Data Location in Solidity Explained

You might find it difficult to understand where and how the EVM stores variables. This article will uncover some of the hidden facts about data location in Solidity. 

Data location in Solidity - storage, memory, calldata

There are three “places” in which the EVM stores variables: storage, memory and calldata.

You might have seen them in the declaration of some variables. But you probably noticed that they are usually missing. This doesn’t mean some variables don’t have a location. We know that every declared variable is stored somewhere.

Also, the data location rules differ according to the variable’s type and scope:

  • Type: 
    • Reference type: array (including strings or bytes) mapping, structures
    • Value type: all the others, for example, uint or boolean
  • Scope:
    • Local variable: declared inside a function
    • Global variable: aka state variables, declared outside of all functions

We’ll go through the following concepts of data location in Solidity:

  1. Definitions and Usage
  2. Helpful Facts
  3. Assignment Rules

The information in this post is up-to-date with Solidity version 0.8.7. 


1. Definition and Usage

Each data location in Solidity has a different purpose and we should use them cautiously. Keep in mind that, in some situations, Solidity strictly enforces a default location.

Storage

When placed in storage, a variable is written on the blockchain. Everything that is on the chain, stays there. Every contract has its own storage, so these variables are persistent.

Therefore, you can access storage variables at all times. You can modify their value but their location is permanent. Every change is registered on the blockchain.

Memory

Variables stored in memory are declared inside a function. They are temporary and their ‘lifetime’ is dependent on the runtime of the function they correspond to. They are only accessible inside that method. Their purpose is to assist calculations. 

Moreover, the EVM discards their location after the function execution. You cannot access these variables from anywhere else other than from inside the method.

Calldata

Calldata is also a temporary data location in Solidity. It acts like memory, in terms of its dependence on the function’s execution. The variables stored in calldata are only available inside the function they were declared in.

On top of that, calldata variables are not modifiable. This means that you cannot change their value. 


Facts about data location in Solidity

2. Helpful facts

There are some useful facts about data location in Solidity that might help you along the way. It is best to know them in order to avoid silly mistakes.

Gas

  • Storage is the most expensive data location you can use. Then there’s memory, with the cheapest being calldata.
  • Modifying storage is one of the most expensive operations you can do on Ethereum. To be memory efficient, try to minimize the number of times you alter global (state) variables.

Must do

  • Global (state) variables always stay in storage and you cannot explicitly override that.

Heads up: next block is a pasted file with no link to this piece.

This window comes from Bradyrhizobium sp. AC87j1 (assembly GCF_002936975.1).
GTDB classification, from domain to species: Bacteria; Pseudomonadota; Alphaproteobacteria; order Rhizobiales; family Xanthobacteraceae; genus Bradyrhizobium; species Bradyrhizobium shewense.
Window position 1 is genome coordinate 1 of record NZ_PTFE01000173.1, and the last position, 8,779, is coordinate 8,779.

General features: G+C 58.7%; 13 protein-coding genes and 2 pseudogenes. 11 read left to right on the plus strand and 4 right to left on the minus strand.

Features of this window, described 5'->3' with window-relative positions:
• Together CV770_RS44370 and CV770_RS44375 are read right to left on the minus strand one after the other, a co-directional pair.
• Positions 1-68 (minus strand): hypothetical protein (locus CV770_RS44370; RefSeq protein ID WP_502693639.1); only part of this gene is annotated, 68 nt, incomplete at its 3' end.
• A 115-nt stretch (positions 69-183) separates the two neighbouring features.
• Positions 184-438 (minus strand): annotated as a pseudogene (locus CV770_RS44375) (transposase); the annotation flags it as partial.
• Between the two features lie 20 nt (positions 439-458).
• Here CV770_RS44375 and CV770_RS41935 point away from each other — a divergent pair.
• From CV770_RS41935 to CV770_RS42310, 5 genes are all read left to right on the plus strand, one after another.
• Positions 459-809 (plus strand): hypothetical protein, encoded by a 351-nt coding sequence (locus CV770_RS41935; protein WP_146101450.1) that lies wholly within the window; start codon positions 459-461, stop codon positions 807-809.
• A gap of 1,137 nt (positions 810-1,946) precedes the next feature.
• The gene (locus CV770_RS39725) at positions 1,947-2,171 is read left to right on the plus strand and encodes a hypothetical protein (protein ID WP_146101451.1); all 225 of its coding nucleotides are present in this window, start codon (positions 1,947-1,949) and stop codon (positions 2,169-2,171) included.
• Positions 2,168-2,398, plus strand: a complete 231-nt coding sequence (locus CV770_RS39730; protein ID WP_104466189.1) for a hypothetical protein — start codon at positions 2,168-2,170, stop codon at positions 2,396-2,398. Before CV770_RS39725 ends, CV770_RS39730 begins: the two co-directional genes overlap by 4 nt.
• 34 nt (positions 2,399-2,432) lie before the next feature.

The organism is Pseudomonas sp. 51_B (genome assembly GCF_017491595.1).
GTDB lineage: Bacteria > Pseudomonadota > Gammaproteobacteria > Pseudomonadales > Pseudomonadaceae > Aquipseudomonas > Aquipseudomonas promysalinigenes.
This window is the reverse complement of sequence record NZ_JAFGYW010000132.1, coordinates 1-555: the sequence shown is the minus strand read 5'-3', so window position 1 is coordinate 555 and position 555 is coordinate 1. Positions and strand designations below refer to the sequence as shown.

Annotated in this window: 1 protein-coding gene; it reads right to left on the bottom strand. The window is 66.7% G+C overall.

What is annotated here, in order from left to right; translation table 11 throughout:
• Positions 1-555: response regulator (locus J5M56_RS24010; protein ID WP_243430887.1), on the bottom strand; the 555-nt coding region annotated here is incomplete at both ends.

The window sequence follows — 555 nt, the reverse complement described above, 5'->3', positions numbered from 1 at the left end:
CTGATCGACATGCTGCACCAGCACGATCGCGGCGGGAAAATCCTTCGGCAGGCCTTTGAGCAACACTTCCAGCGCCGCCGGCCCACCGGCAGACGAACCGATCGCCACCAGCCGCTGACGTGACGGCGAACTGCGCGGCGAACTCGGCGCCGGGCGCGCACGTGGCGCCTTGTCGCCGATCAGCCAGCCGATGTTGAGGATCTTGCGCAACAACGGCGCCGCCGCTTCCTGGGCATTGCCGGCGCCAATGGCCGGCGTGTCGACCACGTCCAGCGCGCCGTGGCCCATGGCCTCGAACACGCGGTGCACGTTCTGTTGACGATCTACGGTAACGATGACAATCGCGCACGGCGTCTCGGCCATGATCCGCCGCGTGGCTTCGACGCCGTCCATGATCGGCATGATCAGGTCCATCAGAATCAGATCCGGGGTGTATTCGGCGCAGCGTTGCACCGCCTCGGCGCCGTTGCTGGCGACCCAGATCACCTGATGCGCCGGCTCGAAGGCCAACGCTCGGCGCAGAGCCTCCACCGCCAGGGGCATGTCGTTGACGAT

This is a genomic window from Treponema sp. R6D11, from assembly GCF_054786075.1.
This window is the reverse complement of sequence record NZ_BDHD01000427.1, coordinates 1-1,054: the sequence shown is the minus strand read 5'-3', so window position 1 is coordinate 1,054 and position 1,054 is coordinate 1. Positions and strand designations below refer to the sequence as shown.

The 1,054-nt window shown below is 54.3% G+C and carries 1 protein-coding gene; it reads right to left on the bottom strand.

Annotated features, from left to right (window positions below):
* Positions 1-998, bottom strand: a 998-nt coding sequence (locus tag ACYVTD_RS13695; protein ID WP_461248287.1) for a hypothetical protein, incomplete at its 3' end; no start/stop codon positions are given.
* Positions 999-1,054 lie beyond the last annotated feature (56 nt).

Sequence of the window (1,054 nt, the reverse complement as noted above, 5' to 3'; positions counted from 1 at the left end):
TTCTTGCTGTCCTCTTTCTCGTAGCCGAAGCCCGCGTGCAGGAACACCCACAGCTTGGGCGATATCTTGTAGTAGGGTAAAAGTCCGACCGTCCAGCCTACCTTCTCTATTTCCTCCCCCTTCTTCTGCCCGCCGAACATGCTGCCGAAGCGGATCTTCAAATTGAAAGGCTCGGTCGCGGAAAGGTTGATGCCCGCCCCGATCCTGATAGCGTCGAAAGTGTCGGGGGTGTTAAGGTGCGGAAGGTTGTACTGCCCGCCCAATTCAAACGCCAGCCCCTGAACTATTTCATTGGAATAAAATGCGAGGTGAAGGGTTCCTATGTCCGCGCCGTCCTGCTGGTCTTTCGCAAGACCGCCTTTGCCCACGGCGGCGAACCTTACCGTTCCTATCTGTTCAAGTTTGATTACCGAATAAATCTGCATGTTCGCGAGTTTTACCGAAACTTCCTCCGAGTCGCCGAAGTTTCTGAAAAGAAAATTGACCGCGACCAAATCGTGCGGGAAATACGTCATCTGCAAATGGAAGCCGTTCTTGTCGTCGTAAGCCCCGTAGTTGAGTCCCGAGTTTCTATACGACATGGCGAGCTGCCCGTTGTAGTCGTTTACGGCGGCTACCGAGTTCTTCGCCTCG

• Function parameters (including the return ones) must be in memory or calldata. 

Prior to version 0.6.9 data location for reference type arguments was limited to calldata in external functions, memory in public functions and either memory or storage in internal and private ones. Now memory and calldata are allowed in all functions regardless of their visibility.

Solidity docs
  • You cannot override the location of local variables of value type. You’d get a Parser Error. By default, they sit in memory.
  • Since v0.5.1, you must specify the location of local variables of reference type. If you don’t you’ll get an error: 
TypeError: Data location must be "storage", "memory" or "calldata" for variable, but none was given.

3. Assignment rules

When assigning a storage variable the value of a memory (or calldata) one, it will create a copy. The other way around is true as well.

pragma solidity 0.8.7;
 
contract Contract {
  uint public age;
 
  constructor(){
     age = 30;
    }
 
  function changeAge() public returns(uint) {
     uint age2 = age; // assign storage -> memory creates copy
     age = 20;
     return age2; // returns 30
  }
 
}

Assignments between value types from the same data location (e.g. storage to storage) will make a copy.

For reference types, when assigning from one memory variable to another memory variable, it will create a reference. They will point to the same data location. So if you modify one of them, it will reflect in both.

pragma solidity 0.8.7;
 
contract Contract {
 
  function vote() public returns(uint[] memory) {
    uint[] memory ages = new uint[](2);
    ages[0] = 2;
    ages[1] = 3;
    
    uint[] memory newages = ages; // assign reference memory variable to a reference memory variable
    ages[0] = 7;
    return newages; // returns (7,3)
  }
}

Assigning from storage to local storage variables will also result in a reference.

pragma solidity 0.8.7;
 
contract Contract {
  uint[] ages;
    
  function vote() public returns(uint[] memory) {
    ages = new uint[](2); // storage
    ages[0] = 2;
    ages[1] = 3;

    uint[] storage newages = ages; // from storage to local storage
    ages[0] = 7;
    return newages; //returns (7,3)
  }
 
}

If you want to read more about Solidity development, check out my blog.

I hope this was helpful! Leave any suggestions in the comments 😁

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